How many cowboys have spent time setting their horse on a ridge, lookin’ the country over and wonderin’ how a man could make money off tumbleweeds and prairie dogs? The deer are tearin’ down the haystacks and eatin’ feed he can’t afford, nor spare. The doggone pheasants and sharptail fly up under his colt and send him for a bronc ride. Wild turkeys are roosting over the yard ’till he daresn’t step outdoors barefooted. The juniper is takin’ the River brakes and the meadows are littered with the carcasses of drought-killed, deadfall cottonwoods.

Wise men have said we can’t change the wind, but we can always adjust our sails. In spite of such good advice, we often see only the bad side of situations. We view the dark and tangled threads behind the loom with distaste and turn away, without stepping around to discover the beautiful pattern of the tapestry as it appears from the other side.

In arid ranch country where every spear of grass is precious and there are often two or three mouths needing each spear, whatever takes up space or water or creates unhealthy shade to hinder the growth of grass is unwanted. In many areas evergreen trees – called juniper by some, cedar by others – proliferate and bunch up and take over a lot of good land that would be growing more feed for the livestock if they weren’t there, sucking priceless moisture from the ground.

People of faith believe there’s a ‘good side’ to every situation and, if we can’t see it alone, God will help us see it. Glendon and Pam Shearer who ranch near Wall, SD are people of faith. They’ve always looked for the good side and believed in silver linings. They were reluctant to accept the reality that their business of raising horses and cattle on their ranch, beloved to them as a family, was not large enough to provide a living for another generation.

Both Colby and Trent, after a few years away from home, wanted to return and rear their kids where they’d been reared, along the beautiful Cheyenne River. Both believed there should be some way that could happen. Their dad Glendon says, “I spent a lot of time praying about it.” No doubt the rest of the family was helping him.

How many cowboys have spent time setting their horse on a ridge, lookin’ the country over and wonderin’ how a man could make money off tumbleweeds and prairie dogs? The deer are tearin’ down the haystacks and eatin’ feed he can’t afford, nor spare. The doggone pheasants and sharptail fly up under his colt and send him for a bronc ride. Wild turkeys are roosting over the yard ’till he daresn’t step outdoors barefooted. The juniper is takin’ the River brakes and the meadows are littered with the carcasses of drought-killed, deadfall cottonwoods.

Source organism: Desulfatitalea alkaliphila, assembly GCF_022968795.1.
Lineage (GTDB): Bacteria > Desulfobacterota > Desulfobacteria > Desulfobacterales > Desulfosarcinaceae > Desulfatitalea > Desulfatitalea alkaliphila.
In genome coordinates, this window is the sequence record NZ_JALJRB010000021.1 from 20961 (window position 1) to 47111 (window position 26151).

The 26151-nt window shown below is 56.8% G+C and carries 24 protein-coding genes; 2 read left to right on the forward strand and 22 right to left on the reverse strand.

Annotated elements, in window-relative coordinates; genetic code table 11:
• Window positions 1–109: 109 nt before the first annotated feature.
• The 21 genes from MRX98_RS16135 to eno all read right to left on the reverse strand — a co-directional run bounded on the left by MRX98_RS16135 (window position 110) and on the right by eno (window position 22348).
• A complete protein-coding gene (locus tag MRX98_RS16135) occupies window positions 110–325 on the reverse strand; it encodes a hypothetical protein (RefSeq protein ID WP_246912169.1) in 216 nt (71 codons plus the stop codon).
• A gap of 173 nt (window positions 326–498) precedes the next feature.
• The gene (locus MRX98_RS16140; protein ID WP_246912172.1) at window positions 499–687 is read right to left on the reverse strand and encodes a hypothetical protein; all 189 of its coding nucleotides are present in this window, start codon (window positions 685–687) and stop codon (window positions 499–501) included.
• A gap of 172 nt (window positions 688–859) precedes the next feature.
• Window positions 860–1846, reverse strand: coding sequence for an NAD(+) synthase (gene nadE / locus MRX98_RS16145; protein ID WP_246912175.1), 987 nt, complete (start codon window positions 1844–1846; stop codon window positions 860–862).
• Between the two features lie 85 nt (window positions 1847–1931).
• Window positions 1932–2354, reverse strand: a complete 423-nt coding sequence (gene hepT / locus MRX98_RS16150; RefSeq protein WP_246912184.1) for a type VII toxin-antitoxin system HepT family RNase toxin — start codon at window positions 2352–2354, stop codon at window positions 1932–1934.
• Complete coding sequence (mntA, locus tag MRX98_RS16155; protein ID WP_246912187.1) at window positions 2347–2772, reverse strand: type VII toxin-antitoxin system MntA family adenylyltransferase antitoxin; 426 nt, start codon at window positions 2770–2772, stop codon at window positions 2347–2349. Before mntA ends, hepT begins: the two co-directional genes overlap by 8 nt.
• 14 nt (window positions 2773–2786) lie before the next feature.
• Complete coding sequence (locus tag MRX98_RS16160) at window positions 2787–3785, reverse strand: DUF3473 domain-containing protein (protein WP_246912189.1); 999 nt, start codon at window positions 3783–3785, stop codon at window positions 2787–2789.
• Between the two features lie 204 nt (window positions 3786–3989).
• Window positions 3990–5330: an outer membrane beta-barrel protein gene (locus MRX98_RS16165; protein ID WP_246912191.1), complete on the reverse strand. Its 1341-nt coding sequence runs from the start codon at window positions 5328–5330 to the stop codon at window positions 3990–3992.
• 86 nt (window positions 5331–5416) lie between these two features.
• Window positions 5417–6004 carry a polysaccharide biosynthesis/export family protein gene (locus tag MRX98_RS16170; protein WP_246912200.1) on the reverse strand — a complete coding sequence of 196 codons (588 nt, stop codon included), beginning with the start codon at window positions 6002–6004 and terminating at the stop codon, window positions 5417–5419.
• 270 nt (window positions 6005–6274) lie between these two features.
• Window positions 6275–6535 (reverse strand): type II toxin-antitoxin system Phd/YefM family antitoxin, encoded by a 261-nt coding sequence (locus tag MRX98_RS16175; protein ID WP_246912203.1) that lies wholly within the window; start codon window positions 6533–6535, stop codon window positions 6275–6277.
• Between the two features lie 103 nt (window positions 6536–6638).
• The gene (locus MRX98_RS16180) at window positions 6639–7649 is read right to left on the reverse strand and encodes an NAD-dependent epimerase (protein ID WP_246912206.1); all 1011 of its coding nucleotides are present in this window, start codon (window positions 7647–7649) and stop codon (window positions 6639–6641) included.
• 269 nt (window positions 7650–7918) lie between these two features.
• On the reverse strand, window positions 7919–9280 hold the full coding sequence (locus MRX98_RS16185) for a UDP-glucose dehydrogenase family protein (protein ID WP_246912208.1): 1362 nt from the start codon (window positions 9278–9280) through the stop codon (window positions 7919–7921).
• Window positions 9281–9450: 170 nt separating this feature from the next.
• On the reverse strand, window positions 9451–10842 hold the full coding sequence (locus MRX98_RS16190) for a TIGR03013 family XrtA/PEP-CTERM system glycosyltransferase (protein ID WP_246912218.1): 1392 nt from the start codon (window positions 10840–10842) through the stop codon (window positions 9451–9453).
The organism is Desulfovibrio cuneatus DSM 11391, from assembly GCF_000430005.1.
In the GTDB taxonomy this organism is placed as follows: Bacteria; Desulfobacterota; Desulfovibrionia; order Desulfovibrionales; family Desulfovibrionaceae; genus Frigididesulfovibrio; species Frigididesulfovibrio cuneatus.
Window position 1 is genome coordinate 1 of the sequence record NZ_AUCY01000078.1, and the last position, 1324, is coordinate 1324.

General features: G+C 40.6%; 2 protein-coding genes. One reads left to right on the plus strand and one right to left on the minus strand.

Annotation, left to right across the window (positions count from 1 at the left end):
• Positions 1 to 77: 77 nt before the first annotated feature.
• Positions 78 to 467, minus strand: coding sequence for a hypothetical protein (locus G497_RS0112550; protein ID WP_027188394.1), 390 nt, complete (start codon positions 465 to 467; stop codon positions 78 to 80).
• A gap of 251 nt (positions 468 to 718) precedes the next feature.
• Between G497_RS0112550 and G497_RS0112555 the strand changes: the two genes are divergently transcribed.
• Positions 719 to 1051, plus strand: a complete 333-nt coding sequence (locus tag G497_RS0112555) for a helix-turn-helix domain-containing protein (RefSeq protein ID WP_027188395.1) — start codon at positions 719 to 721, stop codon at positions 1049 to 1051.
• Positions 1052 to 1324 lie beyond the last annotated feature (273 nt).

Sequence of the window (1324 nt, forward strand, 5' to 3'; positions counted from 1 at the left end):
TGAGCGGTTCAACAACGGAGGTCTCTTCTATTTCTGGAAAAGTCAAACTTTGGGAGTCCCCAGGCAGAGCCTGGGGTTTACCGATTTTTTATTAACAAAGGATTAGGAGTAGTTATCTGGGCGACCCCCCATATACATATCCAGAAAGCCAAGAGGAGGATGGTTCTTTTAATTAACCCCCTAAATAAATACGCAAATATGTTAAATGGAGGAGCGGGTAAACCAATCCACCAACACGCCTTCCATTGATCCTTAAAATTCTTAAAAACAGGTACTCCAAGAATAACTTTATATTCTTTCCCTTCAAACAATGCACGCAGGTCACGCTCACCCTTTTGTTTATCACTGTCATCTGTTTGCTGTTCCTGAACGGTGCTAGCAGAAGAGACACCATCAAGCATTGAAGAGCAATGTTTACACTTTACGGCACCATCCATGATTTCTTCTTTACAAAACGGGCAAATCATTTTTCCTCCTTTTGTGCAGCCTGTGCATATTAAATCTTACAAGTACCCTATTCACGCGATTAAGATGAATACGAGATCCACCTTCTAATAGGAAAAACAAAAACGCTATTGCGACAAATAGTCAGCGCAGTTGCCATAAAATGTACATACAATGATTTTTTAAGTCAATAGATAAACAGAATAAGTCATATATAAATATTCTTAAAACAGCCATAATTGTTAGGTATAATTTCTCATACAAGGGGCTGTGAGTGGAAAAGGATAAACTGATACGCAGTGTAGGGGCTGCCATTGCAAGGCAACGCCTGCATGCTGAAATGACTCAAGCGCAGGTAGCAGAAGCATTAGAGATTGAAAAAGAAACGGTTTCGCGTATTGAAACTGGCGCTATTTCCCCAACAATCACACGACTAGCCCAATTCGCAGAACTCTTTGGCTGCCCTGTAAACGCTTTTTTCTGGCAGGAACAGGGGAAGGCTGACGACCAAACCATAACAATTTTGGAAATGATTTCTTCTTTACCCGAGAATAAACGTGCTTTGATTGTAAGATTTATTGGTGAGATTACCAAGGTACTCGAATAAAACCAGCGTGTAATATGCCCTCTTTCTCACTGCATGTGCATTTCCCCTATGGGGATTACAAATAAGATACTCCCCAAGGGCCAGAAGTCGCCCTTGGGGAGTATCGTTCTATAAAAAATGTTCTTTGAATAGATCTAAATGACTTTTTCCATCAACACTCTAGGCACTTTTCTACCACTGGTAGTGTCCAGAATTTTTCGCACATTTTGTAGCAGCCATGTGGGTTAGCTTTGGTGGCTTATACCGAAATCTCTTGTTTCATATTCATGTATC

Wise men have said we can’t change the wind, but we can always adjust our sails. In spite of such good advice, we often see only the bad side of situations. We view the dark and tangled threads behind the loom with distaste and turn away, without stepping around to discover the beautiful pattern of the tapestry as it appears from the other side.

In arid ranch country where every spear of grass is precious and there are often two or three mouths needing each spear, whatever takes up space or water or creates unhealthy shade to hinder the growth of grass is unwanted. In many areas evergreen trees – called juniper by some, cedar by others – proliferate and bunch up and take over a lot of good land that would be growing more feed for the livestock if they weren’t there, sucking priceless moisture from the ground.

People of faith believe there’s a ‘good side’ to every situation and, if we can’t see it alone, God will help us see it. Glendon and Pam Shearer who ranch near Wall, SD are people of faith. They’ve always looked for the good side and believed in silver linings. They were reluctant to accept the reality that their business of raising horses and cattle on their ranch, beloved to them as a family, was not large enough to provide a living for another generation.

Both Colby and Trent, after a few years away from home, wanted to return and rear their kids where they’d been reared, along the beautiful Cheyenne River. Both believed there should be some way that could happen. Their dad Glendon says, “I spent a lot of time praying about it.” No doubt the rest of the family was helping him.

How many cowboys have spent time setting their horse on a ridge, lookin’ the country over and wonderin’ how a man could make money off tumbleweeds and prairie dogs? The deer are tearin’ down the haystacks and eatin’ feed he can’t afford, nor spare. The doggone pheasants and sharptail fly up under his colt and send him for a bronc ride. Wild turkeys are roosting over the yard ’till he daresn’t step outdoors barefooted. The juniper is takin’ the River brakes and the meadows are littered with the carcasses of drought-killed, deadfall cottonwoods.

Wise men have said we can’t change the wind, but we can always adjust our sails. In spite of such good advice, we often see only the bad side of situations. We view the dark and tangled threads behind the loom with distaste and turn away, without stepping around to discover the beautiful pattern of the tapestry as it appears from the other side.